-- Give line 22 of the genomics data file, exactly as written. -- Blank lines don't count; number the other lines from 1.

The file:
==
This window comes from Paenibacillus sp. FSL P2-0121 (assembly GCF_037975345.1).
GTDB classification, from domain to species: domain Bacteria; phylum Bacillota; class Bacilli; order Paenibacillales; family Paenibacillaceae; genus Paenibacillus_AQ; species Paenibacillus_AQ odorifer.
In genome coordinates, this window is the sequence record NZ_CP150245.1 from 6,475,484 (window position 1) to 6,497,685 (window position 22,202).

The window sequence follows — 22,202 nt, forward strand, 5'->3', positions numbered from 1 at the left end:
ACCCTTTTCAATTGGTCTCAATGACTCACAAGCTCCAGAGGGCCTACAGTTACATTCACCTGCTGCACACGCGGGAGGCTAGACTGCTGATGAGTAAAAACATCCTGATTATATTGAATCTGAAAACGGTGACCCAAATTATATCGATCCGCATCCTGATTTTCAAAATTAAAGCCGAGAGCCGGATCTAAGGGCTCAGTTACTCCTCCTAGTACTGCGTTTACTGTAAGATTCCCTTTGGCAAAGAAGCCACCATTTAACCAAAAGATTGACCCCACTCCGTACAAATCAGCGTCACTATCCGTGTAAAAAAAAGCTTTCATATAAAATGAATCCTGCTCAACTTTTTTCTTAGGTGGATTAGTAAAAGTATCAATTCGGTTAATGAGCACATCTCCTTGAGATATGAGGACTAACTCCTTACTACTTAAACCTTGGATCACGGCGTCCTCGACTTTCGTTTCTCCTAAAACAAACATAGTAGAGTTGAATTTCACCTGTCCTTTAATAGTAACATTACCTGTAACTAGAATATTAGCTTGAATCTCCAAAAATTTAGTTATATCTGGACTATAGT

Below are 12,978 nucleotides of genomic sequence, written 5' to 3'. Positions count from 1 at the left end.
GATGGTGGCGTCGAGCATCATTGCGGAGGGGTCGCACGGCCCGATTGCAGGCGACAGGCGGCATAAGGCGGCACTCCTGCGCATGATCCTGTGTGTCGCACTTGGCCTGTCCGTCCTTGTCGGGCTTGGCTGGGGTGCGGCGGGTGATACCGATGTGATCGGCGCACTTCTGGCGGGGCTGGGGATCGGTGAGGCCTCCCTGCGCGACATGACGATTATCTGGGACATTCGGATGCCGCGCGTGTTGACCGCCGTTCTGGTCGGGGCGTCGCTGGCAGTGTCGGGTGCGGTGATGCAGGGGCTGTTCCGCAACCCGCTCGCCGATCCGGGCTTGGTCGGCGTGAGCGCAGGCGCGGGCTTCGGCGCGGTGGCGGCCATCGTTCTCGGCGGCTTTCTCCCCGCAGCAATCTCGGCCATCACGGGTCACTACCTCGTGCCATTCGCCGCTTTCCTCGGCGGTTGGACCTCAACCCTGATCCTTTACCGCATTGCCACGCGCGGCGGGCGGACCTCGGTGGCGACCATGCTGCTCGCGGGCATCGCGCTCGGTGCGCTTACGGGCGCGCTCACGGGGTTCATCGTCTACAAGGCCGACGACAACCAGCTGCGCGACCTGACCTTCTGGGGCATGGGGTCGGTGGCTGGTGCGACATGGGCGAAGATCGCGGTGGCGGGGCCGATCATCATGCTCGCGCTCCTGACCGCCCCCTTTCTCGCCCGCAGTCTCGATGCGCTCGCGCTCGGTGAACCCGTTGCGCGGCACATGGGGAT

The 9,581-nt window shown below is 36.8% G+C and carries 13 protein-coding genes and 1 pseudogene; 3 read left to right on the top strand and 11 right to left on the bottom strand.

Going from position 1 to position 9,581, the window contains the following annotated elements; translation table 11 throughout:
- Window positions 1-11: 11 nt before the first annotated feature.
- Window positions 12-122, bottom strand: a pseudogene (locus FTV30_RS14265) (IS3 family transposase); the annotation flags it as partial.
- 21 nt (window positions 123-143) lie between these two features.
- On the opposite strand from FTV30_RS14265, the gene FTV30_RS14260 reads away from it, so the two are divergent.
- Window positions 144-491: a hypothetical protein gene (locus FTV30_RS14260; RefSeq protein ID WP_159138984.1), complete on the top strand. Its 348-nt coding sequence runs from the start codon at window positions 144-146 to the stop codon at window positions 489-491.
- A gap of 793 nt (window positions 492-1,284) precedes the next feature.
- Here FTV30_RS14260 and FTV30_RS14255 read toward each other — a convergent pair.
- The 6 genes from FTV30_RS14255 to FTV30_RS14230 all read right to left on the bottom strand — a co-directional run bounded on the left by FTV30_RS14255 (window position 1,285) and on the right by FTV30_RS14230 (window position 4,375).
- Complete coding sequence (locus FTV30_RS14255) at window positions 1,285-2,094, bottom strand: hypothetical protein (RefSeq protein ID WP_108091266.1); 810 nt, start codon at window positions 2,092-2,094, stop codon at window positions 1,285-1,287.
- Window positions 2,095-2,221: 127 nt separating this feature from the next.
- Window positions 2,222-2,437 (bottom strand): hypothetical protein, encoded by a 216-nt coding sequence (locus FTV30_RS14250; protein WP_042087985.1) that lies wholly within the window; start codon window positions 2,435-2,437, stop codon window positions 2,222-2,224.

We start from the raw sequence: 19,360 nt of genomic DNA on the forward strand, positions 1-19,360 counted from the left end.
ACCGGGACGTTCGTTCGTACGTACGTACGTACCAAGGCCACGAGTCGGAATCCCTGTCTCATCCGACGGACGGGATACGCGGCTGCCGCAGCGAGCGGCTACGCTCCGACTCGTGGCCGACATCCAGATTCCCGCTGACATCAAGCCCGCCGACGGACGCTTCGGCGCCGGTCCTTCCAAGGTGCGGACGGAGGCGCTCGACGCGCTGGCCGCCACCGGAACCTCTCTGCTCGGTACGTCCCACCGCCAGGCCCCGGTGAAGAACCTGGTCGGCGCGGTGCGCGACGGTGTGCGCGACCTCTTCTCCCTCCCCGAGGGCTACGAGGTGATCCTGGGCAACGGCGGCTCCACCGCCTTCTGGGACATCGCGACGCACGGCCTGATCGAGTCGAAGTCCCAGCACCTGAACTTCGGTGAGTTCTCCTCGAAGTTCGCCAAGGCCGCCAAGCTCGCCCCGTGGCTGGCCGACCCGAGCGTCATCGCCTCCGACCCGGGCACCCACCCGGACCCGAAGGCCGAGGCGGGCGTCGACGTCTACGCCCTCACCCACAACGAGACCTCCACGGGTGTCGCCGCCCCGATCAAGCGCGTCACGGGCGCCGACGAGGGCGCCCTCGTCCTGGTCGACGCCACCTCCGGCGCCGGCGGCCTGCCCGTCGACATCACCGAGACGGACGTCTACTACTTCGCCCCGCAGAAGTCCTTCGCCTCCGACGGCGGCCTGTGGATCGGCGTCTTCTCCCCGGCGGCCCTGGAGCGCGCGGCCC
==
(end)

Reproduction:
ACCGGGACGTTCGTTCGTACGTACGTACGTACCAAGGCCACGAGTCGGAATCCCTGTCTCATCCGACGGACGGGATACGCGGCTGCCGCAGCGAGCGGCTACGCTCCGACTCGTGGCCGACATCCAGATTCCCGCTGACATCAAGCCCGCCGACGGACGCTTCGGCGCCGGTCCTTCCAAGGTGCGGACGGAGGCGCTCGACGCGCTGGCCGCCACCGGAACCTCTCTGCTCGGTACGTCCCACCGCCAGGCCCCGGTGAAGAACCTGGTCGGCGCGGTGCGCGACGGTGTGCGCGACCTCTTCTCCCTCCCCGAGGGCTACGAGGTGATCCTGGGCAACGGCGGCTCCACCGCCTTCTGGGACATCGCGACGCACGGCCTGATCGAGTCGAAGTCCCAGCACCTGAACTTCGGTGAGTTCTCCTCGAAGTTCGCCAAGGCCGCCAAGCTCGCCCCGTGGCTGGCCGACCCGAGCGTCATCGCCTCCGACCCGGGCACCCACCCGGACCCGAAGGCCGAGGCGGGCGTCGACGTCTACGCCCTCACCCACAACGAGACCTCCACGGGTGTCGCCGCCCCGATCAAGCGCGTCACGGGCGCCGACGAGGGCGCCCTCGTCCTGGTCGACGCCACCTCCGGCGCCGGCGGCCTGCCCGTCGACATCACCGAGACGGACGTCTACTACTTCGCCCCGCAGAAGTCCTTCGCCTCCGACGGCGGCCTGTGGATCGGCGTCTTCTCCCCGGCGGCCCTGGAGCGCGCGGCCC